Rethinking 'Bus vs. Trolley' by eje20248

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									Rethinking ‘Bus vs. Trolley’
By Juhn Ruch October 5, 2007
Jamaica Plain Gazette

Meeting seeks broader dialogue                            implicit restraint on any transit or street
                                                          improvement ideas.
“Buses vs. trolleys.”
                                                          While the Arborway corridor in JP includes S.
That’s been the bottom line of transit discussions in     Huntington Avenue and South Street, the forum—at
central Jamaica Plain for 20 years—the way the            least in theory—focused on the Centre Street part
MBTA framed it when it “temporarily” replaced the         as the heart of JP’s business district.
Arborway Green Line trolley with the Route 39 bus
in 1985.                                                  The audience of about 70 appeared to be largely
                                                          trolley advocates. Salimbene said the Arborway
It has become a sometimes bitter dispute, stirred up      Committee may hold another forum, on a topic to
yet again last month by another confusing, chaotic        be announced, next month.
state meeting about possible transit improvements
in the corridor.                                          Shared streets

Political winds have sometimes favored buses,             “Contested Streets” is a 2006 documentary that
sometimes trolleys. Either way, it has long been          contrasts New York City’s traffic nightmare with
presented as a choice of which mode can best              solutions in Copenhagen, Paris and London.
squeeze through car traffic on a narrow street.
                                                          Its food for thought included the idea of sharing:
With “Rethinking Centre Street,” a film screening         pedestrian mall-style roads where walkers and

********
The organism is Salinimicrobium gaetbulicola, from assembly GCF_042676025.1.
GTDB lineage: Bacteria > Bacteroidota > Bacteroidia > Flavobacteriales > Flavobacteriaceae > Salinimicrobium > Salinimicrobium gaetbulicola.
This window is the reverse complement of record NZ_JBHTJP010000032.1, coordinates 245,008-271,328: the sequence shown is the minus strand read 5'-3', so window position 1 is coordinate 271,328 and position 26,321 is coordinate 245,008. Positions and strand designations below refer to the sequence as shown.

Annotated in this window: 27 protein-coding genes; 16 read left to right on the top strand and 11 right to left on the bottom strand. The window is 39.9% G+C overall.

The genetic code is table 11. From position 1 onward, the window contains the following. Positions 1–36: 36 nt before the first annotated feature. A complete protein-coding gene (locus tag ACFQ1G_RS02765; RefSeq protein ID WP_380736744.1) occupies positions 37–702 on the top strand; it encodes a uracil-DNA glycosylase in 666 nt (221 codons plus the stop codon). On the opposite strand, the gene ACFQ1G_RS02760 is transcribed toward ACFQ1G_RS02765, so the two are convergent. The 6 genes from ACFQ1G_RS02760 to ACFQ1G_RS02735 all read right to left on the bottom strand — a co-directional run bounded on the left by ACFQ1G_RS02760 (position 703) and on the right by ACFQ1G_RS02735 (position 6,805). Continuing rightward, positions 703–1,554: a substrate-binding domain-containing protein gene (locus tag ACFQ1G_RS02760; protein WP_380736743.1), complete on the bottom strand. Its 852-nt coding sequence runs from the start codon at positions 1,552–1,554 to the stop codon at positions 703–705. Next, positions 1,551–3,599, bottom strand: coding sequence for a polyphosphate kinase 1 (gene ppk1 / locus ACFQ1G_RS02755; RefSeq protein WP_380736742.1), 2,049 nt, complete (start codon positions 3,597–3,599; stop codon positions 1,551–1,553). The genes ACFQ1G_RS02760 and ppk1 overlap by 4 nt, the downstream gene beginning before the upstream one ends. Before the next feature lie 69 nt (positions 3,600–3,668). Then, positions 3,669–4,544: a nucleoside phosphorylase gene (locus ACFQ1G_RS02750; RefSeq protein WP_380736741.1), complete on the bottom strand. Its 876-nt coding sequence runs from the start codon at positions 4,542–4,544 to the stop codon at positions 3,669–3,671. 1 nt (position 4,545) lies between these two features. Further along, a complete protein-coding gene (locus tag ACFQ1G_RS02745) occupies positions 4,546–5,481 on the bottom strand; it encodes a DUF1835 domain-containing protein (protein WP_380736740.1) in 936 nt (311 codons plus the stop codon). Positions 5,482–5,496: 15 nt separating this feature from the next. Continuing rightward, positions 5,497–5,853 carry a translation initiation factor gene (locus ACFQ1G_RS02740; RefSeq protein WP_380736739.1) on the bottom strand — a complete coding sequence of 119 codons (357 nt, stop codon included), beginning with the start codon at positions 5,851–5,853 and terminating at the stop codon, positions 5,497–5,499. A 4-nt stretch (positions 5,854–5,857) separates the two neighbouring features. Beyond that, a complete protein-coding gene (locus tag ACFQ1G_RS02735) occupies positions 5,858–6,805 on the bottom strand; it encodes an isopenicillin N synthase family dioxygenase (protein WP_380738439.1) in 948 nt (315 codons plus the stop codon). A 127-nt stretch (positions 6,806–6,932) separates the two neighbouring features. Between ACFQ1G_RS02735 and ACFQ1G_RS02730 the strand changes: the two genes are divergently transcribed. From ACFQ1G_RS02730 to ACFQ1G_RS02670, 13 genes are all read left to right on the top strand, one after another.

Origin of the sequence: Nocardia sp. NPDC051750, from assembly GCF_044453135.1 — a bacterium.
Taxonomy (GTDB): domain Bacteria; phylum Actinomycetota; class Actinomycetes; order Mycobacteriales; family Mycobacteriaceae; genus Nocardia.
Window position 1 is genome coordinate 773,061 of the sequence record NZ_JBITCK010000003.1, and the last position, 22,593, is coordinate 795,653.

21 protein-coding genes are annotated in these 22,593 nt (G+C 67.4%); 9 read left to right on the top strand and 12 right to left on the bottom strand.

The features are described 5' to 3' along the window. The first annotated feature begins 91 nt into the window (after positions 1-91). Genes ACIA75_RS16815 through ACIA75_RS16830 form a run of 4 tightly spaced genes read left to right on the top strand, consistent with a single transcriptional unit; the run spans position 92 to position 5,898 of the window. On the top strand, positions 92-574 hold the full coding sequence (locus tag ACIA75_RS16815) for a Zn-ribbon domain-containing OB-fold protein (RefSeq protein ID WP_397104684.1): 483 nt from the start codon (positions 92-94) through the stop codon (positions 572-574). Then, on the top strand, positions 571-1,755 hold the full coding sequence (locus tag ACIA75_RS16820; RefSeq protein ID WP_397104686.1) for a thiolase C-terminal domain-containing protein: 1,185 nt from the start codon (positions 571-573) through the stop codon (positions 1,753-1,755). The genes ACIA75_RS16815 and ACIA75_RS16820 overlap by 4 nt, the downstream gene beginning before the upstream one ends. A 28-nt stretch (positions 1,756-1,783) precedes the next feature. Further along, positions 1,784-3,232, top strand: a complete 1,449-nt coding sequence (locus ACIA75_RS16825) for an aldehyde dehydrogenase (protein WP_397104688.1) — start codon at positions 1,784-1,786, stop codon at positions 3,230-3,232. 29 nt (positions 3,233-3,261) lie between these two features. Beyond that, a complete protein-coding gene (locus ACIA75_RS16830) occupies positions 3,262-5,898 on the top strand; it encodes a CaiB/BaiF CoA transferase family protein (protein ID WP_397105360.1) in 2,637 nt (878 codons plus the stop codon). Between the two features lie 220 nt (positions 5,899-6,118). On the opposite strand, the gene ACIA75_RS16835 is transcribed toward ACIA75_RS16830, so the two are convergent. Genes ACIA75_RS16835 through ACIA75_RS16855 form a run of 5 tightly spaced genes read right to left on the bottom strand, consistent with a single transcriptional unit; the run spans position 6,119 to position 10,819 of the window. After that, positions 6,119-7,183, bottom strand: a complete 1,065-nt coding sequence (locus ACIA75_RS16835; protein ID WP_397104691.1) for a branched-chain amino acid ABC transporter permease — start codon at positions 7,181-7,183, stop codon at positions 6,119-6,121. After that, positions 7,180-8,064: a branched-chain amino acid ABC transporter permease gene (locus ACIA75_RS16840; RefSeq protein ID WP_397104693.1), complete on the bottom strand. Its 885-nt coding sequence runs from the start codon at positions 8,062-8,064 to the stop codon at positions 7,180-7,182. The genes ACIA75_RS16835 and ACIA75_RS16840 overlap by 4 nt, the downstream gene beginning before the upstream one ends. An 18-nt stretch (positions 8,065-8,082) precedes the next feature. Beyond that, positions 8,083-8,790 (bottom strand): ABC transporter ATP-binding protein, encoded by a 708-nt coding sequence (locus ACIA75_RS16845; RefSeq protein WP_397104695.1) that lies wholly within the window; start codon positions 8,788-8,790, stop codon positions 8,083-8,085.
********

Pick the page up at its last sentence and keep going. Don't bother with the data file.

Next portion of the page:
and expert panel discussion held Sept. 27 at the          bicyclists have priority, but cars can move slowly
Connolly Branch Library, the pro-trolley Arborway         through as well. A similar idea is a priority street
Committee tried to break the habit and think about        lane shared by buses, bikes and taxis. These
the street itself, rather than a particular transit       options generally allow for wider sidewalks.
mode.
                                                          Such ideas are not unknown in Boston, and some
The event didn’t really rethink Centre Street—the         were discussed during the brief era of official trolley
conversation quickly launched into large policy           restoration planning. But they have not been a
issues and community organizing basics rather than        regular part of the public discussion in JP.
JP-specific visions. But it did rethink the whole
transit conversation, bringing a variety of outside       Clearly applicable to JP was the film’s overarching
perspectives into JP’s often repetitive debate.           critique of a kind of motion fetish in American traffic
                                                          planning—a focus on making large numbers of cars
Most notably, the Arborway Committee—which still          move as quickly as possible, as opposed to a
has an active lawsuit seeking trolley restoration—        human-scale or neighborhood-oriented approach.
largely made good on its promise to be non-
partisan. Its chosen film, “Contested Streets,” was       Much like the meeting itself, the film’s theme was
virtually free of light rail, but showed several          that a solution to problems can involve redefining
favorable examples of buses very similar to those         the problems.
currently running along the 39 route.
                                                          The film was produced by the New York group
“I think a conversation like we’re going to have          Transportation Alternatives and had an unstated
tonight has been a very long time coming,” said           focus on its political priorities, which include bus
Arborway Committee head Franklyn Salimbene in a           rapid transit. As it wrapped up with a tribute to the
conciliatory introduction.                                genius of New York’s mayor and images of a cute
                                                          toddler, it was easy to point out missing
“People have a great difficulty envisioning Centre        perspectives in the agenda, and several audience
Street as different from the way it is today,” he said,   members did—particularly on the lack of light rail or